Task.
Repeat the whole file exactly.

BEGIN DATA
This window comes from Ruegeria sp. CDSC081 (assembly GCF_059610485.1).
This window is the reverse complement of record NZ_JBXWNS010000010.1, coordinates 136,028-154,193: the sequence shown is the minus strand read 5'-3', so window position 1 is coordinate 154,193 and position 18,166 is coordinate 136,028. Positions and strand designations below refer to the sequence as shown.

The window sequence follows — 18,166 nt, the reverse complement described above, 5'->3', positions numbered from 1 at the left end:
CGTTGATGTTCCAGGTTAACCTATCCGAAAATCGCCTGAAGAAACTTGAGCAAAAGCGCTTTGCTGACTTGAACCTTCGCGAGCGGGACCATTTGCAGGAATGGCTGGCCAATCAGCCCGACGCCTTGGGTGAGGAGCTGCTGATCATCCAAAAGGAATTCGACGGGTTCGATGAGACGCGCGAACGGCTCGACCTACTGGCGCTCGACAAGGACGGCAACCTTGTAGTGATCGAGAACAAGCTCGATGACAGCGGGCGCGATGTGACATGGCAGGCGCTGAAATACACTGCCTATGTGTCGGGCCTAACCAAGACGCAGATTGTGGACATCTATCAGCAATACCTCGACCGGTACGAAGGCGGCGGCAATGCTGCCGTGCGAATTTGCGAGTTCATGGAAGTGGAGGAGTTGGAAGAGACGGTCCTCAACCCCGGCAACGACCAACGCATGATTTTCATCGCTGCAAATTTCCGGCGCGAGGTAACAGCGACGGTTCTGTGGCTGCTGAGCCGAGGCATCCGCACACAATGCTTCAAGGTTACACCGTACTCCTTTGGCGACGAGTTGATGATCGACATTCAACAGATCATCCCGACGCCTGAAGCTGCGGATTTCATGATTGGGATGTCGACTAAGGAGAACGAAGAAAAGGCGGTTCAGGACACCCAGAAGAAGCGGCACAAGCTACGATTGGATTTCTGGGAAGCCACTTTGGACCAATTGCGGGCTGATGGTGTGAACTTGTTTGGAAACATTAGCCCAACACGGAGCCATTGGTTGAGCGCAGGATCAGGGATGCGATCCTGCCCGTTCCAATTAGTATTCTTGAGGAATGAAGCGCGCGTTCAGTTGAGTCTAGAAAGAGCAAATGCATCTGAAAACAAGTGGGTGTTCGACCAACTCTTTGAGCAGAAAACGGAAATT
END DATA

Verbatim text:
This window comes from Ruegeria sp. CDSC081 (assembly GCF_059610485.1).
This window is the reverse complement of record NZ_JBXWNS010000010.1, coordinates 136,028-154,193: the sequence shown is the minus strand read 5'-3', so window position 1 is coordinate 154,193 and position 18,166 is coordinate 136,028. Positions and strand designations below refer to the sequence as shown.

The window sequence follows — 18,166 nt, the reverse complement described above, 5'->3', positions numbered from 1 at the left end:
CGTTGATGTTCCAGGTTAACCTATCCGAAAATCGCCTGAAGAAACTTGAGCAAAAGCGCTTTGCTGACTTGAACCTTCGCGAGCGGGACCATTTGCAGGAATGGCTGGCCAATCAGCCCGACGCCTTGGGTGAGGAGCTGCTGATCATCCAAAAGGAATTCGACGGGTTCGATGAGACGCGCGAACGGCTCGACCTACTGGCGCTCGACAAGGACGGCAACCTTGTAGTGATCGAGAACAAGCTCGATGACAGCGGGCGCGATGTGACATGGCAGGCGCTGAAATACACTGCCTATGTGTCGGGCCTAACCAAGACGCAGATTGTGGACATCTATCAGCAATACCTCGACCGGTACGAAGGCGGCGGCAATGCTGCCGTGCGAATTTGCGAGTTCATGGAAGTGGAGGAGTTGGAAGAGACGGTCCTCAACCCCGGCAACGACCAACGCATGATTTTCATCGCTGCAAATTTCCGGCGCGAGGTAACAGCGACGGTTCTGTGGCTGCTGAGCCGAGGCATCCGCACACAATGCTTCAAGGTTACACCGTACTCCTTTGGCGACGAGTTGATGATCGACATTCAACAGATCATCCCGACGCCTGAAGCTGCGGATTTCATGATTGGGATGTCGACTAAGGAGAACGAAGAAAAGGCGGTTCAGGACACCCAGAAGAAGCGGCACAAGCTACGATTGGATTTCTGGGAAGCCACTTTGGACCAATTGCGGGCTGATGGTGTGAACTTGTTTGGAAACATTAGCCCAACACGGAGCCATTGGTTGAGCGCAGGATCAGGGATGCGATCCTGCCCGTTCCAATTAGTATTCTTGAGGAATGAAGCGCGCGTTCAGTTGAGTCTAGAAAGAGCAAATGCATCTGAAAACAAGTGGGTGTTCGACCAACTCTTTGAGCAGAAAACGGAAATT